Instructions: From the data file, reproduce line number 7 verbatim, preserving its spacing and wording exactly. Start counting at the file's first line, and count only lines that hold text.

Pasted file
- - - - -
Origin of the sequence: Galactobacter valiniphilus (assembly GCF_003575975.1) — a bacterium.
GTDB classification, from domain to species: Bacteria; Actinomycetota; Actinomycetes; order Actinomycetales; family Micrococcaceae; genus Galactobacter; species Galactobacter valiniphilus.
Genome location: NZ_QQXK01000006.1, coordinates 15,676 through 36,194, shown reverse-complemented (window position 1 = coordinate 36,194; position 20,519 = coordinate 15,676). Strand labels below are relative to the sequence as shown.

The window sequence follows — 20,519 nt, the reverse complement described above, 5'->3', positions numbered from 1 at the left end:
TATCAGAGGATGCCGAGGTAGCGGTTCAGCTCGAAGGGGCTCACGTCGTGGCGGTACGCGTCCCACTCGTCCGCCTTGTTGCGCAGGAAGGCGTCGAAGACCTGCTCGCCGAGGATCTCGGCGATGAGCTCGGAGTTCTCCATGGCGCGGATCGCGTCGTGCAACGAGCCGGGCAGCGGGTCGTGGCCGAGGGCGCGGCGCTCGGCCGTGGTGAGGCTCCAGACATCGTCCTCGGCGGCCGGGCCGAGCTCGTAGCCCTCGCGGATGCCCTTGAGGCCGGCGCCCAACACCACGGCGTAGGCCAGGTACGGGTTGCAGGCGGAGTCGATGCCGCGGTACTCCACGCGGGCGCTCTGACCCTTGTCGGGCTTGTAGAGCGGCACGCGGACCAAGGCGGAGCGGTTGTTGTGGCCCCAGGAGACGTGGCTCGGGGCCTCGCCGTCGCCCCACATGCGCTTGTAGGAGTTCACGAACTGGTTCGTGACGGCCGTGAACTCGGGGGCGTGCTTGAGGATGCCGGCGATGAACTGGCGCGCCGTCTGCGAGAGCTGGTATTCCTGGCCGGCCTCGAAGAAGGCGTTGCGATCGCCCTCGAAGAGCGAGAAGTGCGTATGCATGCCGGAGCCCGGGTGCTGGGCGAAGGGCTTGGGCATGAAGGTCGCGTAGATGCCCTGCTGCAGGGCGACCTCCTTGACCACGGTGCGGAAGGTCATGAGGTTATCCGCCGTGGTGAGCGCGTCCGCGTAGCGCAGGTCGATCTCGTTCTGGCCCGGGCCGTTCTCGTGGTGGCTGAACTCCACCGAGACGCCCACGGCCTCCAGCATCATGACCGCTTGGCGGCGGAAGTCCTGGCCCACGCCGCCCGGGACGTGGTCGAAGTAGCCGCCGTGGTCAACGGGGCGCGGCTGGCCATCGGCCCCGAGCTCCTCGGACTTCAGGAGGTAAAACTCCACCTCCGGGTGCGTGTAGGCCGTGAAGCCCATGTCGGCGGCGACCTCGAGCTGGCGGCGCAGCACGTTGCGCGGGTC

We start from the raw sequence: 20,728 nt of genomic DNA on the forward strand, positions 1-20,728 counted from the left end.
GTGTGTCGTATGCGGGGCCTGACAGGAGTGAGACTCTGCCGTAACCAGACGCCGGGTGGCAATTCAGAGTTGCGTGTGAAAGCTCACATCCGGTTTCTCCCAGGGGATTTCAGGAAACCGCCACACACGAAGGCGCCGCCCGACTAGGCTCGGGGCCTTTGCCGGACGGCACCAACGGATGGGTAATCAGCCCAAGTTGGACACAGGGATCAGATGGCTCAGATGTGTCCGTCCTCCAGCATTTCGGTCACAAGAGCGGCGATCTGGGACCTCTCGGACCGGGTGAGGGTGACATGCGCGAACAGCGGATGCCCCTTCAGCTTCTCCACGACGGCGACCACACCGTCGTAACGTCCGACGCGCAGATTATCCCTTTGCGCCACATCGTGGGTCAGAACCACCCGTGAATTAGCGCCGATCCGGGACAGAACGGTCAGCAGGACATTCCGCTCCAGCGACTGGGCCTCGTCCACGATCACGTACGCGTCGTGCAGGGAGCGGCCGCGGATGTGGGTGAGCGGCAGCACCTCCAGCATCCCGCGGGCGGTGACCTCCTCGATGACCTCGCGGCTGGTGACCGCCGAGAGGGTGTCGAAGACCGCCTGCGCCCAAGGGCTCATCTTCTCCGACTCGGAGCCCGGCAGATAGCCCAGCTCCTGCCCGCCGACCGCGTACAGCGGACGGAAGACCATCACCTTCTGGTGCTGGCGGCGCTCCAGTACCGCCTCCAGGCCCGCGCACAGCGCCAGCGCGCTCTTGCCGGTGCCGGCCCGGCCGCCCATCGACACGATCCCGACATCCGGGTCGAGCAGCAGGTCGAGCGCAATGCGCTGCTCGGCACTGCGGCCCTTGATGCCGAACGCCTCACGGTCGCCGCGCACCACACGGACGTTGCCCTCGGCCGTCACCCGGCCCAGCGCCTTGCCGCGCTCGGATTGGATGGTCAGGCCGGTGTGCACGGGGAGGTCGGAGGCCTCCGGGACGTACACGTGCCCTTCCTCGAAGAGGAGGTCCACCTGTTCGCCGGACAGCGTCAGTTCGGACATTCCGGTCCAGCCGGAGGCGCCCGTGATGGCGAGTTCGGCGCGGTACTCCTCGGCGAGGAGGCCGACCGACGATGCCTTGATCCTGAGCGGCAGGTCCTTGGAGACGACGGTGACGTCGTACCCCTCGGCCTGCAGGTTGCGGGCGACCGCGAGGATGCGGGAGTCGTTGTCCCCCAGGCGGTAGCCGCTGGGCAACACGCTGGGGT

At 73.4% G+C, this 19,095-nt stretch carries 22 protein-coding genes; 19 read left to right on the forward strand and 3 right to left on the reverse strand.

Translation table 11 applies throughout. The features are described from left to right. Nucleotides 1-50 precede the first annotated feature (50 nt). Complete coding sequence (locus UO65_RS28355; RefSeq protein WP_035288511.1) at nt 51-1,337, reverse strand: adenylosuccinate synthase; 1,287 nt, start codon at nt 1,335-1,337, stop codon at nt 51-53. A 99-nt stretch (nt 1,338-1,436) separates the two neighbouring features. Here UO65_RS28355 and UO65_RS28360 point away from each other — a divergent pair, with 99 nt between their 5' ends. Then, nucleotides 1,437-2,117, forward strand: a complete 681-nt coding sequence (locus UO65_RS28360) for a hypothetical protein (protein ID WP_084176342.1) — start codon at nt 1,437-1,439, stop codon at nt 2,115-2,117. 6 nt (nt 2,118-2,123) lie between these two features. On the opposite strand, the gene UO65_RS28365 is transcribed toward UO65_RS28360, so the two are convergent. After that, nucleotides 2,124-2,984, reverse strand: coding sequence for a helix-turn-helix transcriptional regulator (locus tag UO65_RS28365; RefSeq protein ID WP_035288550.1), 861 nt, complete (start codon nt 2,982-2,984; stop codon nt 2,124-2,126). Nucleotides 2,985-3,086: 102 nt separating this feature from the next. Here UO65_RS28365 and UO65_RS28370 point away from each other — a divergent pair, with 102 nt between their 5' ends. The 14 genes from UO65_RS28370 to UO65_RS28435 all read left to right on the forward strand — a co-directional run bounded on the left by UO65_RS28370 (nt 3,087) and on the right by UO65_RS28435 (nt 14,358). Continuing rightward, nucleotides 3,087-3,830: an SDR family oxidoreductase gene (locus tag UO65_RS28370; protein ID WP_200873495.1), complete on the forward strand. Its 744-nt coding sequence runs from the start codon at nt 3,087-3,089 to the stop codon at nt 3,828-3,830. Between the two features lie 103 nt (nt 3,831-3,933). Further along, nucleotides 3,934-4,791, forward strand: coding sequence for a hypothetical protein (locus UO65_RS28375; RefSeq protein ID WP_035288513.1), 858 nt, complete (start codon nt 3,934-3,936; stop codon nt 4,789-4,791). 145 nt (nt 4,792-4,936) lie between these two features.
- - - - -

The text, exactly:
GTGTGTCGTATGCGGGGCCTGACAGGAGTGAGACTCTGCCGTAACCAGACGCCGGGTGGCAATTCAGAGTTGCGTGTGAAAGCTCACATCCGGTTTCTCCCAGGGGATTTCAGGAAACCGCCACACACGAAGGCGCCGCCCGACTAGGCTCGGGGCCTTTGCCGGACGGCACCAACGGATGGGTAATCAGCCCAAGTTGGACACAGGGATCAGATGGCTCAGATGTGTCCGTCCTCCAGCATTTCGGTCACAAGAGCGGCGATCTGGGACCTCTCGGACCGGGTGAGGGTGACATGCGCGAACAGCGGATGCCCCTTCAGCTTCTCCACGACGGCGACCACACCGTCGTAACGTCCGACGCGCAGATTATCCCTTTGCGCCACATCGTGGGTCAGAACCACCCGTGAATTAGCGCCGATCCGGGACAGAACGGTCAGCAGGACATTCCGCTCCAGCGACTGGGCCTCGTCCACGATCACGTACGCGTCGTGCAGGGAGCGGCCGCGGATGTGGGTGAGCGGCAGCACCTCCAGCATCCCGCGGGCGGTGACCTCCTCGATGACCTCGCGGCTGGTGACCGCCGAGAGGGTGTCGAAGACCGCCTGCGCCCAAGGGCTCATCTTCTCCGACTCGGAGCCCGGCAGATAGCCCAGCTCCTGCCCGCCGACCGCGTACAGCGGACGGAAGACCATCACCTTCTGGTGCTGGCGGCGCTCCAGTACCGCCTCCAGGCCCGCGCACAGCGCCAGCGCGCTCTTGCCGGTGCCGGCCCGGCCGCCCATCGACACGATCCCGACATCCGGGTCGAGCAGCAGGTCGAGCGCAATGCGCTGCTCGGCACTGCGGCCCTTGATGCCGAACGCCTCACGGTCGCCGCGCACCACACGGACGTTGCCCTCGGCCGTCACCCGGCCCAGCGCCTTGCCGCGCTCGGATTGGATGGTCAGGCCGGTGTGCACGGGGAGGTCGGAGGCCTCCGGGACGTACACGTGCCCTTCCTCGAAGAGGAGGTCCACCTGTTCGCCGGACAGCGTCAGTTCGGACATTCCGGTCCAGCCGGAGGCGCCCGTGATGGCGAGTTCGGCGCGGTACTCCTCGGCGAGGAGGCCGACCGACGATGCCTTGATCCTGAGCGGCAGGTCCTTGGAGACGACGGTGACGTCGTACCCCTCGGCCTGCAGGTTGCGGGCGACCGCGAGGATGCGGGAGTCGTTGTCCCCCAGGCGGTAGCCGCTGGGCAACACGCTGGGGT